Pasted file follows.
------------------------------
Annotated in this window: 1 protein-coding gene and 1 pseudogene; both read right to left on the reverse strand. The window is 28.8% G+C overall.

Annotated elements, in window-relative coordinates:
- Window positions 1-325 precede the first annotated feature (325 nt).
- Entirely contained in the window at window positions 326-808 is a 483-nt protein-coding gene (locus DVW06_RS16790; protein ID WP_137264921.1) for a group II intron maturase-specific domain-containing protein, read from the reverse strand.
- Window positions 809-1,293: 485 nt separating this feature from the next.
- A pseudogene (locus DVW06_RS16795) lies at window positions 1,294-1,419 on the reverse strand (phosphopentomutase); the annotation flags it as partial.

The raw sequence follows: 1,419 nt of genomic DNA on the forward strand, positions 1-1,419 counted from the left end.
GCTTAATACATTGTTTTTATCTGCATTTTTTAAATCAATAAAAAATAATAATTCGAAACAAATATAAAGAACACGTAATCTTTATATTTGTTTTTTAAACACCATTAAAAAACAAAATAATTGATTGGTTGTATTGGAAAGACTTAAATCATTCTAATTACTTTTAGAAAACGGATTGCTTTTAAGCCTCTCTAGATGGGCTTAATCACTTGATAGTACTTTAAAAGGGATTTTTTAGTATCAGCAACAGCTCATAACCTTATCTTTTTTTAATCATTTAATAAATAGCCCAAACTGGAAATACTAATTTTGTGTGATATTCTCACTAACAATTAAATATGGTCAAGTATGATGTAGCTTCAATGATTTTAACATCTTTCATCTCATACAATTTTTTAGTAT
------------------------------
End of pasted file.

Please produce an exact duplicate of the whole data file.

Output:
Annotated in this window: 1 protein-coding gene and 1 pseudogene; both read right to left on the reverse strand. The window is 28.8% G+C overall.

Annotated elements, in window-relative coordinates:
- Window positions 1-325 precede the first annotated feature (325 nt).
- Entirely contained in the window at window positions 326-808 is a 483-nt protein-coding gene (locus DVW06_RS16790; protein ID WP_137264921.1) for a group II intron maturase-specific domain-containing protein, read from the reverse strand.
- Window positions 809-1,293: 485 nt separating this feature from the next.
- A pseudogene (locus DVW06_RS16795) lies at window positions 1,294-1,419 on the reverse strand (phosphopentomutase); the annotation flags it as partial.

The raw sequence follows: 1,419 nt of genomic DNA on the forward strand, positions 1-1,419 counted from the left end.
GCTTAATACATTGTTTTTATCTGCATTTTTTAAATCAATAAAAAATAATAATTCGAAACAAATATAAAGAACACGTAATCTTTATATTTGTTTTTTAAACACCATTAAAAAACAAAATAATTGATTGGTTGTATTGGAAAGACTTAAATCATTCTAATTACTTTTAGAAAACGGATTGCTTTTAAGCCTCTCTAGATGGGCTTAATCACTTGATAGTACTTTAAAAGGGATTTTTTAGTATCAGCAACAGCTCATAACCTTATCTTTTTTTAATCATTTAATAAATAGCCCAAACTGGAAATACTAATTTTGTGTGATATTCTCACTAACAATTAAATATGGTCAAGTATGATGTAGCTTCAATGATTTTAACATCTTTCATCTCATACAATTTTTTAGTAT